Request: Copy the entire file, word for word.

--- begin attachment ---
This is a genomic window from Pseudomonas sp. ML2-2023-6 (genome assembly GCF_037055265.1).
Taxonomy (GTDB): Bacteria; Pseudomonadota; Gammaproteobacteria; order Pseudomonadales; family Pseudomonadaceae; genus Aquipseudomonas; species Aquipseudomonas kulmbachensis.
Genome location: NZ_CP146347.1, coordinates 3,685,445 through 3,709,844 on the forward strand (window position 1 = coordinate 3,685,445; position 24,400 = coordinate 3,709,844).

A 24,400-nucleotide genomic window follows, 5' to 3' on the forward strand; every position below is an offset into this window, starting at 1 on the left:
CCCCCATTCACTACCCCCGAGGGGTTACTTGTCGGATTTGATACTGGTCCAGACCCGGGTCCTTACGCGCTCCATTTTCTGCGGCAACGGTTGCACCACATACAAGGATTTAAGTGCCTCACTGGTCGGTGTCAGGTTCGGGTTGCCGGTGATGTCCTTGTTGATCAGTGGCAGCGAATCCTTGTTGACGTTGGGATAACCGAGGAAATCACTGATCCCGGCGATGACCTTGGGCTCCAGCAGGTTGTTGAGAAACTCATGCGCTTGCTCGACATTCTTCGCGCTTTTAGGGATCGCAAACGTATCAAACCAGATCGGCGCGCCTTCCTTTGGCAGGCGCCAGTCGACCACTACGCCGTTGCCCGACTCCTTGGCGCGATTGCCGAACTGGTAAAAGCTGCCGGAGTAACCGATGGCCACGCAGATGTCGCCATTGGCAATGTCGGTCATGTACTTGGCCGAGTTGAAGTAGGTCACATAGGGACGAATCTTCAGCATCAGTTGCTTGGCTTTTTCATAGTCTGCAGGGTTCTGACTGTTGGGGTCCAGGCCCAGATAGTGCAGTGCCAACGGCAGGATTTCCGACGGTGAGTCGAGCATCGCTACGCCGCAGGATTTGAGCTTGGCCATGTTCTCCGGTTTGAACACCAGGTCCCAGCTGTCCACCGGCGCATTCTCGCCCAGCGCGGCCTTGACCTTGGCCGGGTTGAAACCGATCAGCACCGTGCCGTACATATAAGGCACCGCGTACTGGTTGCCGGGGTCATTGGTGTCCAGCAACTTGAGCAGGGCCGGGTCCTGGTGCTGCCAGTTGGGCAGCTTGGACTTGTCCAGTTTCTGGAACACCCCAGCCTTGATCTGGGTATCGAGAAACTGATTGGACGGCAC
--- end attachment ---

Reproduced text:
This is a genomic window from Pseudomonas sp. ML2-2023-6 (genome assembly GCF_037055265.1).
Taxonomy (GTDB): Bacteria; Pseudomonadota; Gammaproteobacteria; order Pseudomonadales; family Pseudomonadaceae; genus Aquipseudomonas; species Aquipseudomonas kulmbachensis.
Genome location: NZ_CP146347.1, coordinates 3,685,445 through 3,709,844 on the forward strand (window position 1 = coordinate 3,685,445; position 24,400 = coordinate 3,709,844).

A 24,400-nucleotide genomic window follows, 5' to 3' on the forward strand; every position below is an offset into this window, starting at 1 on the left:
CCCCCATTCACTACCCCCGAGGGGTTACTTGTCGGATTTGATACTGGTCCAGACCCGGGTCCTTACGCGCTCCATTTTCTGCGGCAACGGTTGCACCACATACAAGGATTTAAGTGCCTCACTGGTCGGTGTCAGGTTCGGGTTGCCGGTGATGTCCTTGTTGATCAGTGGCAGCGAATCCTTGTTGACGTTGGGATAACCGAGGAAATCACTGATCCCGGCGATGACCTTGGGCTCCAGCAGGTTGTTGAGAAACTCATGCGCTTGCTCGACATTCTTCGCGCTTTTAGGGATCGCAAACGTATCAAACCAGATCGGCGCGCCTTCCTTTGGCAGGCGCCAGTCGACCACTACGCCGTTGCCCGACTCCTTGGCGCGATTGCCGAACTGGTAAAAGCTGCCGGAGTAACCGATGGCCACGCAGATGTCGCCATTGGCAATGTCGGTCATGTACTTGGCCGAGTTGAAGTAGGTCACATAGGGACGAATCTTCAGCATCAGTTGCTTGGCTTTTTCATAGTCTGCAGGGTTCTGACTGTTGGGGTCCAGGCCCAGATAGTGCAGTGCCAACGGCAGGATTTCCGACGGTGAGTCGAGCATCGCTACGCCGCAGGATTTGAGCTTGGCCATGTTCTCCGGTTTGAACACCAGGTCCCAGCTGTCCACCGGCGCATTCTCGCCCAGCGCGGCCTTGACCTTGGCCGGGTTGAAACCGATCAGCACCGTGCCGTACATATAAGGCACCGCGTACTGGTTGCCGGGGTCATTGGTGTCCAGCAACTTGAGCAGGGCCGGGTCCTGGTGCTGCCAGTTGGGCAGCTTGGACTTGTCCAGTTTCTGGAACACCCCAGCCTTGATCTGGGTATCGAGAAACTGATTGGACGGCAC